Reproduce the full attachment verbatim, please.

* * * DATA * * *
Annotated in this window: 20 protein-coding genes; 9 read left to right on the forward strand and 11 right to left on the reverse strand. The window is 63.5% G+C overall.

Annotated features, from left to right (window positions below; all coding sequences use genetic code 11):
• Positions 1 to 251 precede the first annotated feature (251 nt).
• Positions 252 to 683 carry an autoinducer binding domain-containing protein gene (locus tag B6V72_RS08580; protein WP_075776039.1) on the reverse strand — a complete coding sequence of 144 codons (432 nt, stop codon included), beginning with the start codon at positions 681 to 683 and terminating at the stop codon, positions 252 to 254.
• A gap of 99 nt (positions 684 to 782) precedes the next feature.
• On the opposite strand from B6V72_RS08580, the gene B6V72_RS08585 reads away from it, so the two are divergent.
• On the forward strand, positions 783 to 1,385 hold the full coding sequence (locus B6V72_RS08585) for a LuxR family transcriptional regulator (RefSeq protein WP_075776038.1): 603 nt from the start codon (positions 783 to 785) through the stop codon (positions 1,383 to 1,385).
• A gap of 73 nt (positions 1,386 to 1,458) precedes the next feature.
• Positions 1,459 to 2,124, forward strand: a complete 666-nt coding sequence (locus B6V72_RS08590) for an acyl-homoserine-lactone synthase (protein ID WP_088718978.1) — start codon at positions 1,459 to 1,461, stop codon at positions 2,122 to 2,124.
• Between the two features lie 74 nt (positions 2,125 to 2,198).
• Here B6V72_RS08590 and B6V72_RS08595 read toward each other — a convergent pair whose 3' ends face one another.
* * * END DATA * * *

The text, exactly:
Annotated in this window: 20 protein-coding genes; 9 read left to right on the forward strand and 11 right to left on the reverse strand. The window is 63.5% G+C overall.

Annotated features, from left to right (window positions below; all coding sequences use genetic code 11):
• Positions 1 to 251 precede the first annotated feature (251 nt).
• Positions 252 to 683 carry an autoinducer binding domain-containing protein gene (locus tag B6V72_RS08580; protein WP_075776039.1) on the reverse strand — a complete coding sequence of 144 codons (432 nt, stop codon included), beginning with the start codon at positions 681 to 683 and terminating at the stop codon, positions 252 to 254.
• A gap of 99 nt (positions 684 to 782) precedes the next feature.
• On the opposite strand from B6V72_RS08580, the gene B6V72_RS08585 reads away from it, so the two are divergent.
• On the forward strand, positions 783 to 1,385 hold the full coding sequence (locus B6V72_RS08585) for a LuxR family transcriptional regulator (RefSeq protein WP_075776038.1): 603 nt from the start codon (positions 783 to 785) through the stop codon (positions 1,383 to 1,385).
• A gap of 73 nt (positions 1,386 to 1,458) precedes the next feature.
• Positions 1,459 to 2,124, forward strand: a complete 666-nt coding sequence (locus B6V72_RS08590) for an acyl-homoserine-lactone synthase (protein ID WP_088718978.1) — start codon at positions 1,459 to 1,461, stop codon at positions 2,122 to 2,124.
• Between the two features lie 74 nt (positions 2,125 to 2,198).
• Here B6V72_RS08590 and B6V72_RS08595 read toward each other — a convergent pair whose 3' ends face one another.